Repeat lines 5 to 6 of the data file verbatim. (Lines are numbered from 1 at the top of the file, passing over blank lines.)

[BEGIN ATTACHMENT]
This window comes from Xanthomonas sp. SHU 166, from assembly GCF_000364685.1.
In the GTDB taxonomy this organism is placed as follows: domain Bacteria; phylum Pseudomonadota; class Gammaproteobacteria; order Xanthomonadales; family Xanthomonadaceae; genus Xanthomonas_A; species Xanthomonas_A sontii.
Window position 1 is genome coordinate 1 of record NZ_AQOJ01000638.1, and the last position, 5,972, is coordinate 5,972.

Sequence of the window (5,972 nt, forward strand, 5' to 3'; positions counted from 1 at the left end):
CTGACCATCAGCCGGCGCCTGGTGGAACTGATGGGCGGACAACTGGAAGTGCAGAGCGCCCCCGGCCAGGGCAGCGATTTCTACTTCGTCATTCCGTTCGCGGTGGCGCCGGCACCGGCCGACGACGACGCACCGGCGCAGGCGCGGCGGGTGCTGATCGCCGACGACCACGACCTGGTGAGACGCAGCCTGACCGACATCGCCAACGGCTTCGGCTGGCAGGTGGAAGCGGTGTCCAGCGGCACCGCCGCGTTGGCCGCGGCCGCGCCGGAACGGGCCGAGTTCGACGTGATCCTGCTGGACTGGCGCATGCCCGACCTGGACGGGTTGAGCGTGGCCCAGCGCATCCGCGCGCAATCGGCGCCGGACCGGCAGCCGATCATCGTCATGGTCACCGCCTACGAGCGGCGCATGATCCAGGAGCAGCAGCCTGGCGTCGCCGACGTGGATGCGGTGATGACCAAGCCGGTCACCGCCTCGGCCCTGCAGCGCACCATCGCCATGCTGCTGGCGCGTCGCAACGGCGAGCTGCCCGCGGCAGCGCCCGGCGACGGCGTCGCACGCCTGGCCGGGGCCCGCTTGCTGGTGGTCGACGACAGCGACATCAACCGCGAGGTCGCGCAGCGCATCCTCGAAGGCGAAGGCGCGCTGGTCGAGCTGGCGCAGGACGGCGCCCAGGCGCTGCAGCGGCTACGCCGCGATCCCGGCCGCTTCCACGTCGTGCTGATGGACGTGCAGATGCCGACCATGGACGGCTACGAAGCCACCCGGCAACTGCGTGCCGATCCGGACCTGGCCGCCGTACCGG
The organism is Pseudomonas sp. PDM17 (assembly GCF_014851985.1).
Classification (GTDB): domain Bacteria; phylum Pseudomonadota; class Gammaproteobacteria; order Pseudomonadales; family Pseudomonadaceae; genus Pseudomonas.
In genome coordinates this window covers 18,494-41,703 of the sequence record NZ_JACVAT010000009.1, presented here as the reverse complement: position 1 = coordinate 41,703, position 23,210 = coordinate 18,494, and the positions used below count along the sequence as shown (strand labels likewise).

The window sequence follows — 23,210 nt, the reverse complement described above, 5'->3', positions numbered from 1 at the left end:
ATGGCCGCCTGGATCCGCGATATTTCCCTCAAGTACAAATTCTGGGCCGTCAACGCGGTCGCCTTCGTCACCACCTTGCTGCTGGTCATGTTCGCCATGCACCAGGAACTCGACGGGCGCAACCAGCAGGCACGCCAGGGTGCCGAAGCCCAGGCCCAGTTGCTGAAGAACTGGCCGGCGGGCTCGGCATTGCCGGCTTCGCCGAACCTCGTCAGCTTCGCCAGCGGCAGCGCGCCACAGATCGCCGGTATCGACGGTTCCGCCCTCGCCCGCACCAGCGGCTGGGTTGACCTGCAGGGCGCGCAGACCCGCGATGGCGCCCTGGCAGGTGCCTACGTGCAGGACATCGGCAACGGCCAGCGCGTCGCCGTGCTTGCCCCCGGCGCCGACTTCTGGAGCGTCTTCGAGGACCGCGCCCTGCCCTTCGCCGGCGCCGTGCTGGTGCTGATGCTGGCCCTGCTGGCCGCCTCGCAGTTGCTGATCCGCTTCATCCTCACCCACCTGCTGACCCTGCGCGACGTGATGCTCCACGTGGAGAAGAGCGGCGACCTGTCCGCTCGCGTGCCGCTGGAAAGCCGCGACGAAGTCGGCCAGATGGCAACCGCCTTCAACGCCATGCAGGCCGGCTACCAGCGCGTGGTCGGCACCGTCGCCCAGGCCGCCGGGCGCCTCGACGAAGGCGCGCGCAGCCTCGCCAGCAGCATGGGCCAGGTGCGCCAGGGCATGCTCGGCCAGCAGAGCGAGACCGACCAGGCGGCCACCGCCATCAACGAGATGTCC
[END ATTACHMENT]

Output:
CTGACCATCAGCCGGCGCCTGGTGGAACTGATGGGCGGACAACTGGAAGTGCAGAGCGCCCCCGGCCAGGGCAGCGATTTCTACTTCGTCATTCCGTTCGCGGTGGCGCCGGCACCGGCCGACGACGACGCACCGGCGCAGGCGCGGCGGGTGCTGATCGCCGACGACCACGACCTGGTGAGACGCAGCCTGACCGACATCGCCAACGGCTTCGGCTGGCAGGTGGAAGCGGTGTCCAGCGGCACCGCCGCGTTGGCCGCGGCCGCGCCGGAACGGGCCGAGTTCGACGTGATCCTGCTGGACTGGCGCATGCCCGACCTGGACGGGTTGAGCGTGGCCCAGCGCATCCGCGCGCAATCGGCGCCGGACCGGCAGCCGATCATCGTCATGGTCACCGCCTACGAGCGGCGCATGATCCAGGAGCAGCAGCCTGGCGTCGCCGACGTGGATGCGGTGATGACCAAGCCGGTCACCGCCTCGGCCCTGCAGCGCACCATCGCCATGCTGCTGGCGCGTCGCAACGGCGAGCTGCCCGCGGCAGCGCCCGGCGACGGCGTCGCACGCCTGGCCGGGGCCCGCTTGCTGGTGGTCGACGACAGCGACATCAACCGCGAGGTCGCGCAGCGCATCCTCGAAGGCGAAGGCGCGCTGGTCGAGCTGGCGCAGGACGGCGCCCAGGCGCTGCAGCGGCTACGCCGCGATCCCGGCCGCTTCCACGTCGTGCTGATGGACGTGCAGATGCCGACCATGGACGGCTACGAAGCCACCCGGCAACTGCGTGCCGATCCGGACCTGGCCGCCGTACCGG
The organism is Pseudomonas sp. PDM17 (assembly GCF_014851985.1).